Empty offices: No post-pandemic plans to reconfigure state buildings
MONTPELIER, Vt. (WCAX) - Remote work has taken off ever since the start of the pandemic. Now, with Vermont state office buildings back open, many remain largely vacant, and state officials say it’s likely they will never go back to the way they were.
The pandemic has permanently reshaped the workplace and how organizations have handled the return to work.
“I think it’s the new normal,” said Vermont Human Resources Commissioner Beth Fastiggi. “I would say that prior to the pandemic, about 67% state employees had said that they had never worked remotely. And now post-pandemic, we have about 3,200 employees working remotely either part-time or full-time, and that translates to about 40% of our workforce.”
That means many buildings are not being used to their full potential, raising questions about plans to repurpose them.
“It’s around 4 million square feet of office space. Prior to the pandemic, most employees came to the office about maybe four to five days a week. Then, for the employees that could go home during the pandemic, we went home during the pandemic,” said Department of Buildings & General Services Commissioner Jennifer Fitch.
But even though the buildings might not be used as much, Fitch says there is still a need for them. There are no plans to sell any buildings and repurposing them into something like housing is more difficult than it seems. “if we have employees that are working three days or more in the office, they need a dedicated desk for their space. Maybe at some point we will decide that we’re ready to reduce or consolidate space, but the thing to know there is it’s very expensive to basically downsize and refit space,” she said.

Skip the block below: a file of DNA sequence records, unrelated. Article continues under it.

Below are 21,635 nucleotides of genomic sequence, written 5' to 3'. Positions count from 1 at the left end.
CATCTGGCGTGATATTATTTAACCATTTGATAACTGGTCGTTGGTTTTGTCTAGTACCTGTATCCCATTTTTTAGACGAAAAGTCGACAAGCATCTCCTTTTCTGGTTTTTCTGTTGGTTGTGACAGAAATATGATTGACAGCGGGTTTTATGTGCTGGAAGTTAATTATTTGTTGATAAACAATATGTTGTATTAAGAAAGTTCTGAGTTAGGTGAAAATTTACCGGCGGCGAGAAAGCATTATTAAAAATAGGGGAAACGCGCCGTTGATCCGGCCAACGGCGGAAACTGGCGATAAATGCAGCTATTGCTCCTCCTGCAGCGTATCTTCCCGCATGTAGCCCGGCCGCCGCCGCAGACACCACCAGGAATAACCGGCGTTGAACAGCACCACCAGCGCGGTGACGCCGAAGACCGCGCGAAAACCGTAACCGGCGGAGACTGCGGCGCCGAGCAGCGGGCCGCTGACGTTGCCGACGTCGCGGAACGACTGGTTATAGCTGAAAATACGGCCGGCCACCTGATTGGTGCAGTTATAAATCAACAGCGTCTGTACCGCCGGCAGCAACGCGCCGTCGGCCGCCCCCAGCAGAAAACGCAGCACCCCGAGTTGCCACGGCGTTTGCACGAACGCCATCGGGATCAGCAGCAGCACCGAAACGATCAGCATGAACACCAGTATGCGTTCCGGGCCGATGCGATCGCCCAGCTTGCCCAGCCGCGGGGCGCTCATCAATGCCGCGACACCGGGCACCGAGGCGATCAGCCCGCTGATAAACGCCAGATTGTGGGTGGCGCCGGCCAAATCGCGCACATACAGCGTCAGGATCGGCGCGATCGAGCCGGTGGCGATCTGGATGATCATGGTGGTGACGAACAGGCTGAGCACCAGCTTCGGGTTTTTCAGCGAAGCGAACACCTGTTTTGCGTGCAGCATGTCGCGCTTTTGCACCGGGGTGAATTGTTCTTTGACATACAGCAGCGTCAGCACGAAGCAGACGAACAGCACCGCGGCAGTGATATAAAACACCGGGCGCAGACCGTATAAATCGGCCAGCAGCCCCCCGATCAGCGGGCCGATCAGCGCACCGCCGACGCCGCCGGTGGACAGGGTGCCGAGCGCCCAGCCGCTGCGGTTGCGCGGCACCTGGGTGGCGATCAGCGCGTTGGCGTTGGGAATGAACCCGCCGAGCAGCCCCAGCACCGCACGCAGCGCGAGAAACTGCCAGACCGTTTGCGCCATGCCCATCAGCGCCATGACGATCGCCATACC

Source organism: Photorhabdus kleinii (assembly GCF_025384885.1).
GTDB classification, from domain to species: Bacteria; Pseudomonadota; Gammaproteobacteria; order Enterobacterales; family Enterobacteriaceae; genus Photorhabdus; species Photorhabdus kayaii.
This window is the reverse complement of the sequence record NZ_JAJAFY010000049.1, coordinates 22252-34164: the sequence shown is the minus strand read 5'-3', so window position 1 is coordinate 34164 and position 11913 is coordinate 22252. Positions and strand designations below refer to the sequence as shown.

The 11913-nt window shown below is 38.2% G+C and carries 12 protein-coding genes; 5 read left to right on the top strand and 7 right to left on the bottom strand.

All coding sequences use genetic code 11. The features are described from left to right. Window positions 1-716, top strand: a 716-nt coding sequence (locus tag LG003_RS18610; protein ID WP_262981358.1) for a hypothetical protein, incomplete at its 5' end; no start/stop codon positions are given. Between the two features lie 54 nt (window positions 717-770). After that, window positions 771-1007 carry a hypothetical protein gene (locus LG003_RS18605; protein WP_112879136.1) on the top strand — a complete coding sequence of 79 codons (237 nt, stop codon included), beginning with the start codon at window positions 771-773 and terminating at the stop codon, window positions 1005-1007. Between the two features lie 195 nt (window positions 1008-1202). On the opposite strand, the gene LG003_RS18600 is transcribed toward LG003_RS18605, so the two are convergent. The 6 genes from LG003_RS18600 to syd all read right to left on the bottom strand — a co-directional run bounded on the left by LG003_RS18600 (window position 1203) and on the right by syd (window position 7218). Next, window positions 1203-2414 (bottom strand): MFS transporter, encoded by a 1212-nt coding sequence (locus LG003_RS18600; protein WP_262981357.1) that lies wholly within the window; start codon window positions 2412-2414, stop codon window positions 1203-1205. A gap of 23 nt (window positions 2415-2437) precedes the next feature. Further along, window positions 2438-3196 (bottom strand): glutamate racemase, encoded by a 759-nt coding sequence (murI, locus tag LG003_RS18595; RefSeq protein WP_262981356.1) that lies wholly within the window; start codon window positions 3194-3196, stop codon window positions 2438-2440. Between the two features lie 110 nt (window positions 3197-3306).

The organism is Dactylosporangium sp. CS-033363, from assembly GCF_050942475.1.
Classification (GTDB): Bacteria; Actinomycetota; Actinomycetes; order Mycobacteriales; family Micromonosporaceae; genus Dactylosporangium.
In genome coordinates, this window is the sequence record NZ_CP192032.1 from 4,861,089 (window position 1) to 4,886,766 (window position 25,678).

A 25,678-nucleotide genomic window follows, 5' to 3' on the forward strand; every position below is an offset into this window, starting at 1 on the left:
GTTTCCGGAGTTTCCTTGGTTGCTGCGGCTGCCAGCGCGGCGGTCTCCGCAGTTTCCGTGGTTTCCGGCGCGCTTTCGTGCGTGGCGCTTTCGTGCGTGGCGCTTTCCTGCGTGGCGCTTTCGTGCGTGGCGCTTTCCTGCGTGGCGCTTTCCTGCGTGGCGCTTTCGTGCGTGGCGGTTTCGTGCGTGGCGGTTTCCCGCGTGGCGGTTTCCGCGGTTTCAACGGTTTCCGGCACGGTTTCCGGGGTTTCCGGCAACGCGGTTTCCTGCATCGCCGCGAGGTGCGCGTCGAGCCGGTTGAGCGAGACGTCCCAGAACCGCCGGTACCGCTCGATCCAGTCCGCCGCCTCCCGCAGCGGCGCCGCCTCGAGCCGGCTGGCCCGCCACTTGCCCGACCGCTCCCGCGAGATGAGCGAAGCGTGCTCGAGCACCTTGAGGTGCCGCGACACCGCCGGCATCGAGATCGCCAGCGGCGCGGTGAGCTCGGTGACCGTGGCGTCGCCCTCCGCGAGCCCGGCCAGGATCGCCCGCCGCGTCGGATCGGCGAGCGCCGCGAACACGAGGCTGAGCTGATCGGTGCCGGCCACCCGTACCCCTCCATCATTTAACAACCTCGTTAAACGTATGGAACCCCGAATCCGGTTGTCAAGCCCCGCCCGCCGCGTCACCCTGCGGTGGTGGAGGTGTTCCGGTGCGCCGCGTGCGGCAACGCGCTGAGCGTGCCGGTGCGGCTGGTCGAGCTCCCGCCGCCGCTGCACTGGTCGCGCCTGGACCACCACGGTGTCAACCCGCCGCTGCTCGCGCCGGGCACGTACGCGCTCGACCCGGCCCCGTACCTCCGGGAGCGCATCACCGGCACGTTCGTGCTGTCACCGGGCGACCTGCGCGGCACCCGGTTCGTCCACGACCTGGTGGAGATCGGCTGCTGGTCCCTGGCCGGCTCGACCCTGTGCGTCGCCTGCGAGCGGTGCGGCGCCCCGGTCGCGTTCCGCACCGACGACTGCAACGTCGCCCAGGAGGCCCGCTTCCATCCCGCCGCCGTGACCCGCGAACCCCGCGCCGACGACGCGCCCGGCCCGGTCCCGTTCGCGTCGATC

Montpelier Mayor Anne Watson says fewer employees making their way into the city has affected its revenue but that she understands why more people are staying home. “I think it’s a really good thing for folks that have that flexibility if they have the option to be home or work from home. But it certainly impacts those businesses, by the lack of folks being just downtown. It also impacts the city’s parking revenue,” she said.
Although the future for the buildings themselves is still uncertain, officials say that what’s most important now is remaining open to new and creative possibilities. “I think until we kind of figure out that cadence, we won’t really have the ability to say, let’s let’s collapse our space or let’s consolidate our space,” Fastiggi said.
According to the most recent figures, the state of Vermont owns 232 buildings with 3.5 million square feet of space.
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